“Making a difference daily” is the motto for the New Advances for People with Disabilities organization, a nonprofit that focuses on providing services and support to those with intellectual and/or mental disabilities.
The organization offers classes and opportunities to help clients through social and behavioral activities.
It’s about “gaining confidence in who they are as a person,” said Samantha Kelley, NAPD program director with the Center for Creative Achievement.
The classes offered through the organization help them reach their goals, as each client has a reason of their own for being there.
“It helps people with disabilities have a home away from home. They have a safe environment they can come to daily, whether it be Breakfast Club, our day program, or APSS. We don't send clients home because they’re having behaviors or a bad day. We talk about the situation, re-direct, explore why they reacted the way they did, and put their social skills into practice,” said Norma C. Tuiasosopo, a direct support professional with NAPD.
The organization’s staff meets clients where they’re at and focuses on strengthening their unique skills and interests. For some, like Benjamin Dirks, it also helps them find jobs.
“It helped me get out of my comfort zone,” said Dirks, adding that he was able to break through his shyness and open up more.
He worked in a dougnut shop prior to COVID-19, but due to restrictions, wasn’t able to continue with that, and NAPD helped him find a new job.
“We do make a difference in our clients’ lives by being there and offering these classes,” Kelley said.
Making a difference in the lives of their clients is what fills Aerial Mendez’s heart with joy in her role as a direct support professional.
“It makes me glad to know that the participants are being seen and heard in each class, creating a lovely memory for them and giving them a learning experience among friends,” Mendez said.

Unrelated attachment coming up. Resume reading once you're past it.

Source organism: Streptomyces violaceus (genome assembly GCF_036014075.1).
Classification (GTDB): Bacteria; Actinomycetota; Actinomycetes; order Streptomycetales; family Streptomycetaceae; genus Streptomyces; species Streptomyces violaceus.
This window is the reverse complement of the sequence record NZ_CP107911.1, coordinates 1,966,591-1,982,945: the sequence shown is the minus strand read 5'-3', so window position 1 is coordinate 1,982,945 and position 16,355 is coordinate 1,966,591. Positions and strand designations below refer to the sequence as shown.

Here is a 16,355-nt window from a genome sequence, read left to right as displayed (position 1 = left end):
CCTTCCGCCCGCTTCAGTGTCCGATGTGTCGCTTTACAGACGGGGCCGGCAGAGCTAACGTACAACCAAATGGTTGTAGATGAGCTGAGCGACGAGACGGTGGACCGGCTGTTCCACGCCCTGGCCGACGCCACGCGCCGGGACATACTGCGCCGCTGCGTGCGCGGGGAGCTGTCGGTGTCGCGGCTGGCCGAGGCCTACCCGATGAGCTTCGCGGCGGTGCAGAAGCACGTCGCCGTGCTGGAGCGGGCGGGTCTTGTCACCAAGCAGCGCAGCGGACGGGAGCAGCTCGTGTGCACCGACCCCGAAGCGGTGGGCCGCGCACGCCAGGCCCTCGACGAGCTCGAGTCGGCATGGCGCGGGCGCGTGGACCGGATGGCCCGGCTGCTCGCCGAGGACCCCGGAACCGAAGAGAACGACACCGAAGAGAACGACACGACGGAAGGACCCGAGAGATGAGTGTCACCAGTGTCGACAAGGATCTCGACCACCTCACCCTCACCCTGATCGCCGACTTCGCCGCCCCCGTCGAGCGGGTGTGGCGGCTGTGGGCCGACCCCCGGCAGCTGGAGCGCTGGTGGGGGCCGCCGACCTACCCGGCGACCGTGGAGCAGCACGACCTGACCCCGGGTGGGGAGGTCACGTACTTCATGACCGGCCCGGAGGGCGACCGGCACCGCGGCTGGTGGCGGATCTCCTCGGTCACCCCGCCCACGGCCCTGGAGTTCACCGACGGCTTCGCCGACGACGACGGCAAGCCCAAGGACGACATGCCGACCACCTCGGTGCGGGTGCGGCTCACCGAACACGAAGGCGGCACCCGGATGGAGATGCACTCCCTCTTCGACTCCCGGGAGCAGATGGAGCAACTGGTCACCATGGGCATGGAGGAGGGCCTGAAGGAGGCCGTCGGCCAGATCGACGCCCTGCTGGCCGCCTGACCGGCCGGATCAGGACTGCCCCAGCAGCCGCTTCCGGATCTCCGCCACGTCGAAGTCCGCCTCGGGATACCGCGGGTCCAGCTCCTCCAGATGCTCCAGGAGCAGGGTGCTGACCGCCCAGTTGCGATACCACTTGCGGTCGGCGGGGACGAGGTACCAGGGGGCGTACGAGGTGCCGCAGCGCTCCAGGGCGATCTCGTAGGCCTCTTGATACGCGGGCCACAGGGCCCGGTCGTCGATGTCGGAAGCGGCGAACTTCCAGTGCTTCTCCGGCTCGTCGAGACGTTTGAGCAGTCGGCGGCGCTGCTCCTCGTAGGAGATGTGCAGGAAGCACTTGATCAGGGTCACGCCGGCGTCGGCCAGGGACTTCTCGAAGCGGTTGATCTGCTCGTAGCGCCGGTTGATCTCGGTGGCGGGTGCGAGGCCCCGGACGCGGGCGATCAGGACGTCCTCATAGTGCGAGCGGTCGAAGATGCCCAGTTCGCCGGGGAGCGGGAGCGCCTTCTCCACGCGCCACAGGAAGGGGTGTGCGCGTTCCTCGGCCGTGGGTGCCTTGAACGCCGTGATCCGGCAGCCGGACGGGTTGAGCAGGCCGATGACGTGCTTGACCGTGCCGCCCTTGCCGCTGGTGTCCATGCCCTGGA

The classes offered to clients include activities such as Zumba, cooking, art, history and more. Prior to COVID, clients were also able to attend outings for sports, including bowling.
“I love all of the classes actually. I like all the things we do there, because it’s fun,” said Dominique Fout, one of the NAPD clients.
Fout looks forward to the program every day and seeing everyone, adding that she always has a smile on her face.
“I learned stuff I didn’t know how to do. It’s really helped me a lot.”
More than new skills and a variety of classes, it’s also about “community integration — exposing them to people,” said Kelley.
“We are a social program. We focus on clients being able to use their social skills daily. When needed, we redirect inappropriate behaviors and we show our clients how to use these skills outside of the program, too. So, when they go to a store or a restaurant, they can use them there, as well. It may come easy to you, but some of us need practice,” added Tuiasosopo.
As someone who also has disabilities, Mendez hopes to inspire every participant to do their best and know that they can do great things and make a difference in the lives of others.
“It really helps the community to feel cared for, appreciated, and heard. Anyone in life wants to feel heard and seen and NAPD really hit the nail on the head on that,” added Mendez.
While all activities and classes have shifted online, they will be making their way back to in-person in July, which the clients are very excited about.
“I can’t wait to physically go back,” said Jared Cheeseman.
Not only are the clients friends with one another, they’ve connected with the staff, as well.
“I have a lot of friends there, I’m friends with all of the staff,” added Cheeseman.
“The staff is very nice and I love all of the staff there, and even the classes. I would recommend it to anyone,” said Fout.
“They’re marvelous people and they're a great help,” said Dirks.
Tuiasosopo added that the organization is a place where they can be surrounded by their peers and feel comfortable being themselves. Some are also lifelong acquaintances.
Kelley hopes the programs will help remove the stigma of disabilities, so that people see that their clients are people, just like everyone else.
“I want people to know that disabilities don’t make people less or different. I want our community and really everyone to understand that our clients are caring, kind, smart and wonderful human beings,” said Kelley.